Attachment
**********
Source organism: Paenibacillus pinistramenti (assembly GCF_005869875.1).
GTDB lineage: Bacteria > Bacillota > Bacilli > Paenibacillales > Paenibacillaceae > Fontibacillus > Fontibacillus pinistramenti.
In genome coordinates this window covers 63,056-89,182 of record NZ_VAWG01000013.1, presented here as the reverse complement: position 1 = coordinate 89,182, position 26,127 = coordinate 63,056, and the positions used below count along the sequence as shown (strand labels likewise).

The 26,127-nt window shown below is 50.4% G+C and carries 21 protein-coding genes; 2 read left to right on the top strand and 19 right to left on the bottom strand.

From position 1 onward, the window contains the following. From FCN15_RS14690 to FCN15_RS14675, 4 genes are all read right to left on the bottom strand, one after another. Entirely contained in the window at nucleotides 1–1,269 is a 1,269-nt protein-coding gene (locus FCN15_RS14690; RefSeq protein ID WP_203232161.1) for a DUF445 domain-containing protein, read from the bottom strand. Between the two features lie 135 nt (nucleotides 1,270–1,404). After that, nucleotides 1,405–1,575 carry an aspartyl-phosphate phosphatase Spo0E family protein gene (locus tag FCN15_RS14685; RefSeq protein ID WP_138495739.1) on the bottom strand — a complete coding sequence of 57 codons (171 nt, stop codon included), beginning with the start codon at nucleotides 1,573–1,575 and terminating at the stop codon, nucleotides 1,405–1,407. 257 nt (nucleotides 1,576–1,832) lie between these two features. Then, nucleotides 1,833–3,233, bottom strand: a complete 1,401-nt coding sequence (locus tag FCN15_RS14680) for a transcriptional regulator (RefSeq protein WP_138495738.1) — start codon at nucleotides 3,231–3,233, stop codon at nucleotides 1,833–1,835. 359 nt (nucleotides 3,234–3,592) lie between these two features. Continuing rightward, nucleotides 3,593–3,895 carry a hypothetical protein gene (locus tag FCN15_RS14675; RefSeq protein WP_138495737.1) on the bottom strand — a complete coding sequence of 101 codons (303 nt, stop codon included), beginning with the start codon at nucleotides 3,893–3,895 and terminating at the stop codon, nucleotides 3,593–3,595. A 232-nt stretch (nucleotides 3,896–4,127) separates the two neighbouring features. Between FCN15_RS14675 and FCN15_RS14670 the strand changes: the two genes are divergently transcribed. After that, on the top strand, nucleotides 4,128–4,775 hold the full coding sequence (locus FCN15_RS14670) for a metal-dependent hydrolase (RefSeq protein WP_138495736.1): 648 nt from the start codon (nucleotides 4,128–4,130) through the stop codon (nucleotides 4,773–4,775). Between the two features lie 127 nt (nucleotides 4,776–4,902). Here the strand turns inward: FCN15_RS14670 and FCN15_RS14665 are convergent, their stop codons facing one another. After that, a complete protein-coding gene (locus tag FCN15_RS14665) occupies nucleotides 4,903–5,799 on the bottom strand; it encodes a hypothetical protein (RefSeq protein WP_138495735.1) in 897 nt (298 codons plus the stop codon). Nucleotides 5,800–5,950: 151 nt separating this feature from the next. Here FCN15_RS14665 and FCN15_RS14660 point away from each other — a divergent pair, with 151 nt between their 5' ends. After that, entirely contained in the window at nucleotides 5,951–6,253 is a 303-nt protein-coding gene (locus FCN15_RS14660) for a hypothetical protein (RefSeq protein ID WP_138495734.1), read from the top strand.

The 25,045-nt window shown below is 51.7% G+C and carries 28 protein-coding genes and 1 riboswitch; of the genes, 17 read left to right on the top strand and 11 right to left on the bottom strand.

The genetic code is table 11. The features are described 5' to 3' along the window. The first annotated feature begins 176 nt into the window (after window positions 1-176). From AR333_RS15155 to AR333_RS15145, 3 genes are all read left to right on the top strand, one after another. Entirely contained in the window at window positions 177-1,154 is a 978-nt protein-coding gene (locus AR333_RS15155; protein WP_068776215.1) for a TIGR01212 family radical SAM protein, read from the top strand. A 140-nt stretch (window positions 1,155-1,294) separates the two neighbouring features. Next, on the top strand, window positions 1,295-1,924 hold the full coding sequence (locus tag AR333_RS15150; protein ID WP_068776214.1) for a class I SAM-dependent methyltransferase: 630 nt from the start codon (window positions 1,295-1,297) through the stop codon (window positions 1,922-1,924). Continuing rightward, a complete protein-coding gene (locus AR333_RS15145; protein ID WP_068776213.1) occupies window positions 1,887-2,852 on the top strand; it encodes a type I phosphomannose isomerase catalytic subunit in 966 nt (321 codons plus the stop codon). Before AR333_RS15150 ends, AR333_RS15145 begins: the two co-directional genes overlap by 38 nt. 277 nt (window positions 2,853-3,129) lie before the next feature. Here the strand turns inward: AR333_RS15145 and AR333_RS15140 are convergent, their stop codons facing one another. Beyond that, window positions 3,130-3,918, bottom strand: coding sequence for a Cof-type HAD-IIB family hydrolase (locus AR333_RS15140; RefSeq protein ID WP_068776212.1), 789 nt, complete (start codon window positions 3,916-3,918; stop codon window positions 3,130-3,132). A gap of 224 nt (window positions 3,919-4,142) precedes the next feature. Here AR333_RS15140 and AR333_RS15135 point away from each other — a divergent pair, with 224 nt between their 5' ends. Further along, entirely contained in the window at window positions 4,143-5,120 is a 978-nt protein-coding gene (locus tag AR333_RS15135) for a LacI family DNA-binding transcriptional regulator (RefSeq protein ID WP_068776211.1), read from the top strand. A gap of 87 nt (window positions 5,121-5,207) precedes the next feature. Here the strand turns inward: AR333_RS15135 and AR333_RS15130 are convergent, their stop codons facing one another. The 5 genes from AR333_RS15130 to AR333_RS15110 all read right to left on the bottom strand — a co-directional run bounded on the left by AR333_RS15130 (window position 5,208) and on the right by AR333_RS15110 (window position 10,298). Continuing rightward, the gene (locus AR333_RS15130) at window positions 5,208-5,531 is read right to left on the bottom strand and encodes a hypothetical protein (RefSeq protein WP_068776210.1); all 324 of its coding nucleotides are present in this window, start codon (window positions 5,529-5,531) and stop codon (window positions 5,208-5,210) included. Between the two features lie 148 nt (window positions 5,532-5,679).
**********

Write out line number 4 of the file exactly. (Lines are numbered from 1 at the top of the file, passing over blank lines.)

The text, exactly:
The 26,127-nt window shown below is 50.4% G+C and carries 21 protein-coding genes; 2 read left to right on the top strand and 19 right to left on the bottom strand.